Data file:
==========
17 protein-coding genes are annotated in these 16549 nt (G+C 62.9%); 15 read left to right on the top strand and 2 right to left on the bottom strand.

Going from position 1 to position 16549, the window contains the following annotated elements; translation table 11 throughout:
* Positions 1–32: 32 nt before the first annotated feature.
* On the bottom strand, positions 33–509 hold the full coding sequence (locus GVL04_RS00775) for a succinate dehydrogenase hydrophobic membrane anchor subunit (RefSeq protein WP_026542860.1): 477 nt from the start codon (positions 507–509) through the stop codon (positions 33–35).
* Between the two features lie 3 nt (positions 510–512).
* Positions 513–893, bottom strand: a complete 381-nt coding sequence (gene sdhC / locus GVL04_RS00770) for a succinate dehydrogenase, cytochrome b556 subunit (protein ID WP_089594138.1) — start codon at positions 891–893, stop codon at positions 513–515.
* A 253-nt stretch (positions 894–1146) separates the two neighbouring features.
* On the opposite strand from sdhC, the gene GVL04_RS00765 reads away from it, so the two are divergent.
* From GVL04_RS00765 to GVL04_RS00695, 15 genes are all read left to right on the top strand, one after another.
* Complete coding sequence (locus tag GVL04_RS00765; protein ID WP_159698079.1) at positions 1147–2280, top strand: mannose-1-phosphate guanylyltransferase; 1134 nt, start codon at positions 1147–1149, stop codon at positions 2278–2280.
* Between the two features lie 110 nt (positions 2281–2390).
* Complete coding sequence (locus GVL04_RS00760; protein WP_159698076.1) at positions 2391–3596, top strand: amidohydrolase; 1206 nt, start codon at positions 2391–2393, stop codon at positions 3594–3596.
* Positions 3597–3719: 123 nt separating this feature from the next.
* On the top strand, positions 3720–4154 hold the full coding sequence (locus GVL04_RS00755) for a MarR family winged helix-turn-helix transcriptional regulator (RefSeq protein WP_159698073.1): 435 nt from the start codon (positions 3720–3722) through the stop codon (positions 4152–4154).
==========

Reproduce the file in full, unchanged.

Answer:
17 protein-coding genes are annotated in these 16549 nt (G+C 62.9%); 15 read left to right on the top strand and 2 right to left on the bottom strand.

Going from position 1 to position 16549, the window contains the following annotated elements; translation table 11 throughout:
* Positions 1–32: 32 nt before the first annotated feature.
* On the bottom strand, positions 33–509 hold the full coding sequence (locus GVL04_RS00775) for a succinate dehydrogenase hydrophobic membrane anchor subunit (RefSeq protein WP_026542860.1): 477 nt from the start codon (positions 507–509) through the stop codon (positions 33–35).
* Between the two features lie 3 nt (positions 510–512).
* Positions 513–893, bottom strand: a complete 381-nt coding sequence (gene sdhC / locus GVL04_RS00770) for a succinate dehydrogenase, cytochrome b556 subunit (protein ID WP_089594138.1) — start codon at positions 891–893, stop codon at positions 513–515.
* A 253-nt stretch (positions 894–1146) separates the two neighbouring features.
* On the opposite strand from sdhC, the gene GVL04_RS00765 reads away from it, so the two are divergent.
* From GVL04_RS00765 to GVL04_RS00695, 15 genes are all read left to right on the top strand, one after another.
* Complete coding sequence (locus tag GVL04_RS00765; protein ID WP_159698079.1) at positions 1147–2280, top strand: mannose-1-phosphate guanylyltransferase; 1134 nt, start codon at positions 1147–1149, stop codon at positions 2278–2280.
* Between the two features lie 110 nt (positions 2281–2390).
* Complete coding sequence (locus GVL04_RS00760; protein WP_159698076.1) at positions 2391–3596, top strand: amidohydrolase; 1206 nt, start codon at positions 2391–2393, stop codon at positions 3594–3596.
* Positions 3597–3719: 123 nt separating this feature from the next.
* On the top strand, positions 3720–4154 hold the full coding sequence (locus GVL04_RS00755) for a MarR family winged helix-turn-helix transcriptional regulator (RefSeq protein WP_159698073.1): 435 nt from the start codon (positions 3720–3722) through the stop codon (positions 4152–4154).